Heineken Is Crowdfunding Miami Marine Stadium's Restoration

For more than eight years, Don Worth has watched plan after plan to restore Miami Marine Stadium fall apart. Abandoned after Hurricane Andrew struck in August 1992, the stadium on Virginia Key has taken on a new, graffiti-covered life as a hangout for street artists and skateboarders. Worth dreamed of seeing it restored to its former glory.

"The pictures don't do it justice," says Worth, cofounder of the group Friends of Miami Marine Stadium. "The architecture gives it the 'wow'; the history gives it some soul. There's no place like it in the world."

Now, as other plans for restoration have stalled, Heineken has pitched the city on a novel approach: a crowdfunding campaign to revitalize the stadium. The campaign will launch on Indiegogo next month, according to Jason Lloyd Clement, director of community outreach at the National Trust for Historic Preservation, which is partnering with the Dutch beer company.
"Whoever loves the stadium will be able to give $5 to bring it back to life," Clement says. "For so long, people have been like, 'We need to find huge gifts from major donors,' so this is different in that it's allowing residents directly to bring it back to life, and that's something that doesn't happen with a lot of restoration projects."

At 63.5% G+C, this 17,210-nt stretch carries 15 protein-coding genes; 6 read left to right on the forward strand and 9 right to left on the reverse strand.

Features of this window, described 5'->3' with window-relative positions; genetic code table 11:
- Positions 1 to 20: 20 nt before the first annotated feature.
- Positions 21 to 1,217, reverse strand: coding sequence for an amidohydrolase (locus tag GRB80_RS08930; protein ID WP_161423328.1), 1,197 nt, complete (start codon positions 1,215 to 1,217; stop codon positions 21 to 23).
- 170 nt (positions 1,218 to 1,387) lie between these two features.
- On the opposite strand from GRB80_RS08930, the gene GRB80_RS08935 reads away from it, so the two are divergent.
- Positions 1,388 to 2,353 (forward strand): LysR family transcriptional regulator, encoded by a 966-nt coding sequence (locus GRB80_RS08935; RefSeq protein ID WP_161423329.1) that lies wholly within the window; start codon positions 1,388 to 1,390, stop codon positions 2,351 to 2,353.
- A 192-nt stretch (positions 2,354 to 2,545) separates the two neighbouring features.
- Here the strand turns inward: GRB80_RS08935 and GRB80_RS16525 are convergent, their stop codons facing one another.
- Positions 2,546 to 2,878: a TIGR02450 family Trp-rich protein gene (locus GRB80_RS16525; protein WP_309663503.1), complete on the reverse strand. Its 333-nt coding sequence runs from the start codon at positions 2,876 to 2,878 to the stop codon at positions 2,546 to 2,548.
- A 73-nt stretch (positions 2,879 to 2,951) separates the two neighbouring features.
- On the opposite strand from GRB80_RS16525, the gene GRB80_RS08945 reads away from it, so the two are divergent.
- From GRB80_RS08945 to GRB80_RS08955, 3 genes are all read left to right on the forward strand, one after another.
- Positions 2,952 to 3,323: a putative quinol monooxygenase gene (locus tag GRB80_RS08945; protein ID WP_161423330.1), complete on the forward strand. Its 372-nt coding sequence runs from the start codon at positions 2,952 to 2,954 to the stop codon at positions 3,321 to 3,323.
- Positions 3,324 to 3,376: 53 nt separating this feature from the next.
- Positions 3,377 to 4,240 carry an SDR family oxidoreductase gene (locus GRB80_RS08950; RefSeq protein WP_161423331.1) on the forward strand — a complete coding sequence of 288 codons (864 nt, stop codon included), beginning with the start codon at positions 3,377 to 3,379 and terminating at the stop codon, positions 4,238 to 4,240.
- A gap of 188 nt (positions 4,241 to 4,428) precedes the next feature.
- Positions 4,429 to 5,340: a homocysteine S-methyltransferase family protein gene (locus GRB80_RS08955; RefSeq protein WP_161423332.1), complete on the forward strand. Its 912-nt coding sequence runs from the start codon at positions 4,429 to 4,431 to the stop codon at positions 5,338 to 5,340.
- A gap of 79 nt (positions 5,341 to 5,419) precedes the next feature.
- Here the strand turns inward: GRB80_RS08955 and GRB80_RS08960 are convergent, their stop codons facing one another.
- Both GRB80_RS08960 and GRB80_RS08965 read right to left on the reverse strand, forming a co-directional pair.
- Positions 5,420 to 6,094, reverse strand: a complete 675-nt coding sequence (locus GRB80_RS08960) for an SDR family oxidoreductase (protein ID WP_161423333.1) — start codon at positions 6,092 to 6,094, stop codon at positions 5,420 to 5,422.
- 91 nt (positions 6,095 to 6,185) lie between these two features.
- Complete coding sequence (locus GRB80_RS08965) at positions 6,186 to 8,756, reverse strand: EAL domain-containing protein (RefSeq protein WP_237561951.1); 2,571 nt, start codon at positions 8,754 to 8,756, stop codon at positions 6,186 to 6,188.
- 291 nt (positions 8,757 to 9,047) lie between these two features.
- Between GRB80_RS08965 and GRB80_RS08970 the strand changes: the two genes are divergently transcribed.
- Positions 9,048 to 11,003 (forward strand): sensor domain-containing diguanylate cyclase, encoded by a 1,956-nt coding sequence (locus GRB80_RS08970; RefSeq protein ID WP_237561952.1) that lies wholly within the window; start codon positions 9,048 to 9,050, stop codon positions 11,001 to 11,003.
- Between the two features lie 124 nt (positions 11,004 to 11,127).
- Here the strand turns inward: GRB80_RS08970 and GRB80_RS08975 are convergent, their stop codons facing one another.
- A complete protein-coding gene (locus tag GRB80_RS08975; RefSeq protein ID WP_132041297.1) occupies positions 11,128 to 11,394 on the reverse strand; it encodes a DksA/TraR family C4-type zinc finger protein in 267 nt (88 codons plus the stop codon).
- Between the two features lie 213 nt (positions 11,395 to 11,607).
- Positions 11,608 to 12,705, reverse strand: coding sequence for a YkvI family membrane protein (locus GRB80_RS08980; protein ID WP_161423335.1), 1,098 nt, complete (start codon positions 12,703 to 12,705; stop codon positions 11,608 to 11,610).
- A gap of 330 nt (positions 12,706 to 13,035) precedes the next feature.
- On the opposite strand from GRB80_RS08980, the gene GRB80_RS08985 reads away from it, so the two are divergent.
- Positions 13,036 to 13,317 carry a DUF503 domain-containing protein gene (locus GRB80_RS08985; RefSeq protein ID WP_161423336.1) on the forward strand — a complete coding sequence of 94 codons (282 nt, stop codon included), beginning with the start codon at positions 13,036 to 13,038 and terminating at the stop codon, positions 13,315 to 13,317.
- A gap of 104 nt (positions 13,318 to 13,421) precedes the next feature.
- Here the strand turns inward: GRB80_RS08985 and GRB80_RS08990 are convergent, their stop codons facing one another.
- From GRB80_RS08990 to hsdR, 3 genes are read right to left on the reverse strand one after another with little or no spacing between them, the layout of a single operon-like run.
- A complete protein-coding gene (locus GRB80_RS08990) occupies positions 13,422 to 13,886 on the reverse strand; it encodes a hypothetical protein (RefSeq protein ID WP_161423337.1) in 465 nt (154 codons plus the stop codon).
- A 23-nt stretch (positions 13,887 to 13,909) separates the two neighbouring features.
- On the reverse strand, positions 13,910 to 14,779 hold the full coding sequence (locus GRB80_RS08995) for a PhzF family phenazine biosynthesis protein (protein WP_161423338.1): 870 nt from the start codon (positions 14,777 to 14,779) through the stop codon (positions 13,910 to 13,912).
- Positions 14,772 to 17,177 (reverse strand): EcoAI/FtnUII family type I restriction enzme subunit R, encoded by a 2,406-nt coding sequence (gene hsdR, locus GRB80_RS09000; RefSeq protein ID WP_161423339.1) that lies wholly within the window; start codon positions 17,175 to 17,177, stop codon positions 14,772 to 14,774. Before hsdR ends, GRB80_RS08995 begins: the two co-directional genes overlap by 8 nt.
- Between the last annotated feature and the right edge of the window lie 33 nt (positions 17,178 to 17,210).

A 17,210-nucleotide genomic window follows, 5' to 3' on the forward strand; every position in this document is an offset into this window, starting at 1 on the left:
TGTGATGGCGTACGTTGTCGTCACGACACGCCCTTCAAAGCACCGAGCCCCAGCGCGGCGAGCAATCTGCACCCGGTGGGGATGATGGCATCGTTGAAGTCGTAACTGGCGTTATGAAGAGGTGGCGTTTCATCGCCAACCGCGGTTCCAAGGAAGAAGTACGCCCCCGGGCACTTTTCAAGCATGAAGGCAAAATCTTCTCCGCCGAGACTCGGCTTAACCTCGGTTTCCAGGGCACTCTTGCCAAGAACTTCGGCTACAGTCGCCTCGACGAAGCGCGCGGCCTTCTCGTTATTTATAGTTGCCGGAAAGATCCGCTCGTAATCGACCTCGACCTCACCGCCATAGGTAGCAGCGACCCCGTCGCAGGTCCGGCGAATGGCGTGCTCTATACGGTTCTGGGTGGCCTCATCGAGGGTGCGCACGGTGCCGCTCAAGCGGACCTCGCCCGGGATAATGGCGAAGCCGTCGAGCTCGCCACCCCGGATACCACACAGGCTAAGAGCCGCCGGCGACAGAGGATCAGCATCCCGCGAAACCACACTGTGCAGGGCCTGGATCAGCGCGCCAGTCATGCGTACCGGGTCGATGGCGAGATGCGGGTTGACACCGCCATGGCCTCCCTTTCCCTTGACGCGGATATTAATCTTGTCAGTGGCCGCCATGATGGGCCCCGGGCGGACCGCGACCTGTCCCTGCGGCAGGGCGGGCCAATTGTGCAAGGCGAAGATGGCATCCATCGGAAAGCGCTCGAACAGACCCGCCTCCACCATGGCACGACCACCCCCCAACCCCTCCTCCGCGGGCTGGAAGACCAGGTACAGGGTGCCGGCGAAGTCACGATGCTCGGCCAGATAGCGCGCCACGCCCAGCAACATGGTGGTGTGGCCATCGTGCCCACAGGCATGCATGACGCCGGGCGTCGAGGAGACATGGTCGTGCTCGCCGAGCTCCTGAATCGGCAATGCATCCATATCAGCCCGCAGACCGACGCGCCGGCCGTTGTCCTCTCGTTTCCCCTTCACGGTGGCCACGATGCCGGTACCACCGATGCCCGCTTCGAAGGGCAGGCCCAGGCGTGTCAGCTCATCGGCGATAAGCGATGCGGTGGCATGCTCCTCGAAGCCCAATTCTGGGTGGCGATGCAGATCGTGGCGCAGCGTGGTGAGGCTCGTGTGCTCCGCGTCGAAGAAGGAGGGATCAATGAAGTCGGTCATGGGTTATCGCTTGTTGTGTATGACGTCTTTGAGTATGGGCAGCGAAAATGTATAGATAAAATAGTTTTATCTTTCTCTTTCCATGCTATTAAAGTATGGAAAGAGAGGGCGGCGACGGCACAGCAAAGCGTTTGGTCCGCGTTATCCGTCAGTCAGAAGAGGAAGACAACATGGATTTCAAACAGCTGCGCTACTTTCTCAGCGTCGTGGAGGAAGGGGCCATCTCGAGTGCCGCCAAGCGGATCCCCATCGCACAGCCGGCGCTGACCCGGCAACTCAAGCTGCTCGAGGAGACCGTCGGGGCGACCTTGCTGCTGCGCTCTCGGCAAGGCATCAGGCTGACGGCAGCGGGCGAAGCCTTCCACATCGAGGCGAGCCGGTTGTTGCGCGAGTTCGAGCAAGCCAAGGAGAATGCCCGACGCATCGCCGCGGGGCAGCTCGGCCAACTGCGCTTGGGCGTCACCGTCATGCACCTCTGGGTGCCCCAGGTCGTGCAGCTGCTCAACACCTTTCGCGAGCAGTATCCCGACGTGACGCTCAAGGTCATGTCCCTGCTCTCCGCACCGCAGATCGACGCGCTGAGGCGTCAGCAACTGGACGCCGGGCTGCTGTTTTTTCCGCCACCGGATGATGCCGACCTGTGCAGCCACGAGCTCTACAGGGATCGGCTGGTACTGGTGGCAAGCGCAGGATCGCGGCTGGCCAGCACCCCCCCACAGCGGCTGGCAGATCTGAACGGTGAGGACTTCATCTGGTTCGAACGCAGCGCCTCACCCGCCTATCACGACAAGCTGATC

The Miami City Commission is expected to approve a resolution at its meeting tomorrow allowing the city to accept donations from the campaign. Heineken has agreed to donate $20,000 toward the project, Clement says.

The campaign hopes to raise a total of $100,000 to cover the cost of removing the stadium's seats, which are in disrepair. A complete renovation of the stadium would cost anywhere from $37 million to $40 million, and funding for that is still something that needs to be addressed, Worth says.

"We've always wondered why some corporation hadn't realized the marketing potential of this place. Heineken did," he says. "I'd like to think they are going to show the way for some other corporation or philanthropist to realize the incredible naming potential of this place. Once we get a business plan in place, that opens us up to larger forms of financing."

Last month, the city chose Coral Gables architect Richard Heinsenbottle to head design efforts for the renovation. The team includes Hilario Candela, the original designer of the 1963 structure, as a consultant. 

"For eight and a half years, it's been a long and winding road, and I'm more optimistic than I've ever been," Worth says. "It's too great of a project to give up on."
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Jessica Lipscomb is the former news editor of Miami New Times.